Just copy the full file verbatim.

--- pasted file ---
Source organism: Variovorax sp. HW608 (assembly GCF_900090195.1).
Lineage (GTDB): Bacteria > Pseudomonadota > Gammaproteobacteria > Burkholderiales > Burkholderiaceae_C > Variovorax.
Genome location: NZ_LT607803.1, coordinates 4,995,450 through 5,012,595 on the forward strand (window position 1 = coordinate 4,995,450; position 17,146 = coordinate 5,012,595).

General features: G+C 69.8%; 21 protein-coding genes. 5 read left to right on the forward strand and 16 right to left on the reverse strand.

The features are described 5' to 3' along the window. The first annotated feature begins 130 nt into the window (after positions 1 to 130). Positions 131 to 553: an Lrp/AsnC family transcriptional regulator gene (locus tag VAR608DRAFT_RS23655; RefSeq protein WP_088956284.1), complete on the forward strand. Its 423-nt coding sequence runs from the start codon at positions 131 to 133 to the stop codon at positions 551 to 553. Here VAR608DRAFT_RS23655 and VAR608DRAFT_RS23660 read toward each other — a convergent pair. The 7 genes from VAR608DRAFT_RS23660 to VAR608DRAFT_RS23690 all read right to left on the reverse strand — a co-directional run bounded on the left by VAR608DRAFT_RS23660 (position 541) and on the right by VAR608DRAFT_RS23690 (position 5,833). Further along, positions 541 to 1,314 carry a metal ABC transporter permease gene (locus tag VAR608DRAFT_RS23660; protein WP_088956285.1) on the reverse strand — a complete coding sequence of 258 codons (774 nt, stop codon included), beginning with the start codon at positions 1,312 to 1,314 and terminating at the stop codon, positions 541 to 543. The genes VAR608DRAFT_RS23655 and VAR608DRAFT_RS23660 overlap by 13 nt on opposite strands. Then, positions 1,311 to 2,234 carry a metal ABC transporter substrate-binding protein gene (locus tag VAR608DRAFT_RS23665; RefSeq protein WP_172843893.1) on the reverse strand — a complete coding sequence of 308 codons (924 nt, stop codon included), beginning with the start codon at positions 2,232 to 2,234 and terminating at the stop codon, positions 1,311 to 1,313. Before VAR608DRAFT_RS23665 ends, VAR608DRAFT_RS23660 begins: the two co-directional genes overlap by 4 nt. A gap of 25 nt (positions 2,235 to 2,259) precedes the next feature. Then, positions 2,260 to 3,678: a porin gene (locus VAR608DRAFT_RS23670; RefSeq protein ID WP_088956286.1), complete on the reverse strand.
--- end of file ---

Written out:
Source organism: Variovorax sp. HW608 (assembly GCF_900090195.1).
Lineage (GTDB): Bacteria > Pseudomonadota > Gammaproteobacteria > Burkholderiales > Burkholderiaceae_C > Variovorax.
Genome location: NZ_LT607803.1, coordinates 4,995,450 through 5,012,595 on the forward strand (window position 1 = coordinate 4,995,450; position 17,146 = coordinate 5,012,595).

General features: G+C 69.8%; 21 protein-coding genes. 5 read left to right on the forward strand and 16 right to left on the reverse strand.

The features are described 5' to 3' along the window. The first annotated feature begins 130 nt into the window (after positions 1 to 130). Positions 131 to 553: an Lrp/AsnC family transcriptional regulator gene (locus tag VAR608DRAFT_RS23655; RefSeq protein WP_088956284.1), complete on the forward strand. Its 423-nt coding sequence runs from the start codon at positions 131 to 133 to the stop codon at positions 551 to 553. Here VAR608DRAFT_RS23655 and VAR608DRAFT_RS23660 read toward each other — a convergent pair. The 7 genes from VAR608DRAFT_RS23660 to VAR608DRAFT_RS23690 all read right to left on the reverse strand — a co-directional run bounded on the left by VAR608DRAFT_RS23660 (position 541) and on the right by VAR608DRAFT_RS23690 (position 5,833). Further along, positions 541 to 1,314 carry a metal ABC transporter permease gene (locus tag VAR608DRAFT_RS23660; protein WP_088956285.1) on the reverse strand — a complete coding sequence of 258 codons (774 nt, stop codon included), beginning with the start codon at positions 1,312 to 1,314 and terminating at the stop codon, positions 541 to 543. The genes VAR608DRAFT_RS23655 and VAR608DRAFT_RS23660 overlap by 13 nt on opposite strands. Then, positions 1,311 to 2,234 carry a metal ABC transporter substrate-binding protein gene (locus tag VAR608DRAFT_RS23665; RefSeq protein WP_172843893.1) on the reverse strand — a complete coding sequence of 308 codons (924 nt, stop codon included), beginning with the start codon at positions 2,232 to 2,234 and terminating at the stop codon, positions 1,311 to 1,313. Before VAR608DRAFT_RS23665 ends, VAR608DRAFT_RS23660 begins: the two co-directional genes overlap by 4 nt. A gap of 25 nt (positions 2,235 to 2,259) precedes the next feature. Then, positions 2,260 to 3,678: a porin gene (locus VAR608DRAFT_RS23670; RefSeq protein ID WP_088956286.1), complete on the reverse strand.